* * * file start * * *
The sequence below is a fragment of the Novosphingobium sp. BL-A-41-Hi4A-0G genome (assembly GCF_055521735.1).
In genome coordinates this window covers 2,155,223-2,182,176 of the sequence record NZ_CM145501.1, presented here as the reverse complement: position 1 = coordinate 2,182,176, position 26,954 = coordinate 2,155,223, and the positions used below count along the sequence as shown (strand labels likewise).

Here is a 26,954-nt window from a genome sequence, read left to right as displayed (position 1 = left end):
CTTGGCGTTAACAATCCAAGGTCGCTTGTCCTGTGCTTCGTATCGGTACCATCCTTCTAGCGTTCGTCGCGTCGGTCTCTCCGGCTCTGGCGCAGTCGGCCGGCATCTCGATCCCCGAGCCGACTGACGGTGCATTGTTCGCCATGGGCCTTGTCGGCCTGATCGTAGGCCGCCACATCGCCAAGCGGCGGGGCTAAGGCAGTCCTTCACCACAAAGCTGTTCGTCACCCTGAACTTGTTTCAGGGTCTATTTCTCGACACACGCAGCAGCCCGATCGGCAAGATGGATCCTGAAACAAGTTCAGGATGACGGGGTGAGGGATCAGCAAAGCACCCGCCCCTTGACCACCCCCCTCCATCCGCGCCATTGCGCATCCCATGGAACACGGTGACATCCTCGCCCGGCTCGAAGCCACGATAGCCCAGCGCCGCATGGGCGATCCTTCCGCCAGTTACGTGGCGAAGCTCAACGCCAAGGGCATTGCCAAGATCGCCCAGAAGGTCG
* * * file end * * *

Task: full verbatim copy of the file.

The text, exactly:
The sequence below is a fragment of the Novosphingobium sp. BL-A-41-Hi4A-0G genome (assembly GCF_055521735.1).
In genome coordinates this window covers 2,155,223-2,182,176 of the sequence record NZ_CM145501.1, presented here as the reverse complement: position 1 = coordinate 2,182,176, position 26,954 = coordinate 2,155,223, and the positions used below count along the sequence as shown (strand labels likewise).

Here is a 26,954-nt window from a genome sequence, read left to right as displayed (position 1 = left end):
CTTGGCGTTAACAATCCAAGGTCGCTTGTCCTGTGCTTCGTATCGGTACCATCCTTCTAGCGTTCGTCGCGTCGGTCTCTCCGGCTCTGGCGCAGTCGGCCGGCATCTCGATCCCCGAGCCGACTGACGGTGCATTGTTCGCCATGGGCCTTGTCGGCCTGATCGTAGGCCGCCACATCGCCAAGCGGCGGGGCTAAGGCAGTCCTTCACCACAAAGCTGTTCGTCACCCTGAACTTGTTTCAGGGTCTATTTCTCGACACACGCAGCAGCCCGATCGGCAAGATGGATCCTGAAACAAGTTCAGGATGACGGGGTGAGGGATCAGCAAAGCACCCGCCCCTTGACCACCCCCCTCCATCCGCGCCATTGCGCATCCCATGGAACACGGTGACATCCTCGCCCGGCTCGAAGCCACGATAGCCCAGCGCCGCATGGGCGATCCTTCCGCCAGTTACGTGGCGAAGCTCAACGCCAAGGGCATTGCCAAGATCGCCCAGAAGGTCG